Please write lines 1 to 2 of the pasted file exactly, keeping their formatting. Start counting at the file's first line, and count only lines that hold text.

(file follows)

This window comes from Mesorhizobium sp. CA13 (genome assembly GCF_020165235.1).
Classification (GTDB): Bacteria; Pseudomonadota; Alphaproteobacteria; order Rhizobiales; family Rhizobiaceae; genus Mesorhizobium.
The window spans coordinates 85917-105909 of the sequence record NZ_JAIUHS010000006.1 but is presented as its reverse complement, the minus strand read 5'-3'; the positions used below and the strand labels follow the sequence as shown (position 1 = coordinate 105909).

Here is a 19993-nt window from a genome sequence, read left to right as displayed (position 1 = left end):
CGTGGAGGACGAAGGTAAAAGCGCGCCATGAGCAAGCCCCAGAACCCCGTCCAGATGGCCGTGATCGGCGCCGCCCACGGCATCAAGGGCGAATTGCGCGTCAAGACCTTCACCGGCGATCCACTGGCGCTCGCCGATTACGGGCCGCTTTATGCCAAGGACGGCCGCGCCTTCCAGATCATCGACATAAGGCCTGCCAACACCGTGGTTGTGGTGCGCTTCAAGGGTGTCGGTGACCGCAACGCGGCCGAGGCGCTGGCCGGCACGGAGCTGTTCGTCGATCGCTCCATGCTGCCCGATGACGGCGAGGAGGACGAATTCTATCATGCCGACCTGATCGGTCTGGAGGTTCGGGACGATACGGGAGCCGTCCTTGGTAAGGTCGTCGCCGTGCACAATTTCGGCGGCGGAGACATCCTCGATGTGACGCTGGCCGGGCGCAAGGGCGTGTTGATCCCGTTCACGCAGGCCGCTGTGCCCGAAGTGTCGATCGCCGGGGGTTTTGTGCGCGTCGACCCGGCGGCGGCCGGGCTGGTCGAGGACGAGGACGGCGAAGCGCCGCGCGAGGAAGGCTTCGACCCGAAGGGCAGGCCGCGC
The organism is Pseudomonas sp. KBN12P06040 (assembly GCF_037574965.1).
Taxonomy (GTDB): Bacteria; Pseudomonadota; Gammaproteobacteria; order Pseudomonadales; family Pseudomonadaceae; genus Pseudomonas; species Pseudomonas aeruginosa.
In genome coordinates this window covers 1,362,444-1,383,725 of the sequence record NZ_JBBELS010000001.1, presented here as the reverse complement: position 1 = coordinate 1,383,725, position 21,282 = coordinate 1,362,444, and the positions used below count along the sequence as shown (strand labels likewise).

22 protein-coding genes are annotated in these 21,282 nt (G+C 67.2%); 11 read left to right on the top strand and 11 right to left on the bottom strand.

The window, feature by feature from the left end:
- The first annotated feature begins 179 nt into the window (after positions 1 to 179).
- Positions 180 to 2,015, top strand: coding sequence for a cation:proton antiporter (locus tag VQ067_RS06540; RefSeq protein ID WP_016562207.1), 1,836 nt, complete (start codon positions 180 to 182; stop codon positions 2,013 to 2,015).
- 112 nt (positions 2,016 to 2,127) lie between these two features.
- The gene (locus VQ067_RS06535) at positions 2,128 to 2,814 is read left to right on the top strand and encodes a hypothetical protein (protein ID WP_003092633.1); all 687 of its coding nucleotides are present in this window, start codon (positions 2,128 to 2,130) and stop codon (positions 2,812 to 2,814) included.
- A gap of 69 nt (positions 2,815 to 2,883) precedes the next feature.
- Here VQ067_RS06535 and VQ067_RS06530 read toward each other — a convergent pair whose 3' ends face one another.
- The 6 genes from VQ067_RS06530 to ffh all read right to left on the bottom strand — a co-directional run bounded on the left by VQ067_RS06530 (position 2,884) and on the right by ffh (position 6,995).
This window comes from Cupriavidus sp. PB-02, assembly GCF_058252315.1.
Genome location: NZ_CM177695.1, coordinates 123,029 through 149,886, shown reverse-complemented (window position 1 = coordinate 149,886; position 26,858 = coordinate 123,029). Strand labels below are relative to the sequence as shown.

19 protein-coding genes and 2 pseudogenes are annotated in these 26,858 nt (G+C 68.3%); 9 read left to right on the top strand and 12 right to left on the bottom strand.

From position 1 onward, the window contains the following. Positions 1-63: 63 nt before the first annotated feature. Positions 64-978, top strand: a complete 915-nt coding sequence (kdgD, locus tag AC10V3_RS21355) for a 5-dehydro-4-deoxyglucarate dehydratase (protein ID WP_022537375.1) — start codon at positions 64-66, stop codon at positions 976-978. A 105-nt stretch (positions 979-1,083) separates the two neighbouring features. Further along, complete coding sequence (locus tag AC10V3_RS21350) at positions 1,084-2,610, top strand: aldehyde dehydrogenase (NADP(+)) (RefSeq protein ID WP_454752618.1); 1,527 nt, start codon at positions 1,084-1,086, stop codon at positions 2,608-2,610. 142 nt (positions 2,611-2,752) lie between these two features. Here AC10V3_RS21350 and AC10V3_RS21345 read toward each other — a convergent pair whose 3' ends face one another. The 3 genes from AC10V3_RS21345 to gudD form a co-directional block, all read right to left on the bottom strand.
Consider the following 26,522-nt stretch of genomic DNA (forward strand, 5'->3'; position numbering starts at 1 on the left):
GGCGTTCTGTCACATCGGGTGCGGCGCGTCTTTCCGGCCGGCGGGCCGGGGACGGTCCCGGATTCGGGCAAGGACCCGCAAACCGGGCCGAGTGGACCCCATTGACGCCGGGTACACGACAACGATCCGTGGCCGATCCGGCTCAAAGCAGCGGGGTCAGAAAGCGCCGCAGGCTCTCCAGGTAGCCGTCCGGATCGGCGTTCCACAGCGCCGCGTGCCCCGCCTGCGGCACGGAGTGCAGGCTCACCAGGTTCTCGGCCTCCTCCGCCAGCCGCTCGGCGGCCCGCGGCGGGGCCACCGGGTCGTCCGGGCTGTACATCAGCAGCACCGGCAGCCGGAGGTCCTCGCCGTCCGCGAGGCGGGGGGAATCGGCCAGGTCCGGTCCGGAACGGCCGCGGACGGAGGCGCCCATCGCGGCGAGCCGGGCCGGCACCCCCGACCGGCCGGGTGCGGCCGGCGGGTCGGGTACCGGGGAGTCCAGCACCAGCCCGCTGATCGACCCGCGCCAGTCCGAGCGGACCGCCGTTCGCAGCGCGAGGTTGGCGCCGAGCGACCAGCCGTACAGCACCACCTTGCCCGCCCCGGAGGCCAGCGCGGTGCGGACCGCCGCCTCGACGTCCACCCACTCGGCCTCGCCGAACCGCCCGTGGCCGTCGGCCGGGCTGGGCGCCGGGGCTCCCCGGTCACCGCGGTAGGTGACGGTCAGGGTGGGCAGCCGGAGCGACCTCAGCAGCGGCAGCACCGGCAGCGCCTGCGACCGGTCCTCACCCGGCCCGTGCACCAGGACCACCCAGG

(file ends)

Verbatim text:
This window comes from Mesorhizobium sp. CA13 (genome assembly GCF_020165235.1).
Classification (GTDB): Bacteria; Pseudomonadota; Alphaproteobacteria; order Rhizobiales; family Rhizobiaceae; genus Mesorhizobium.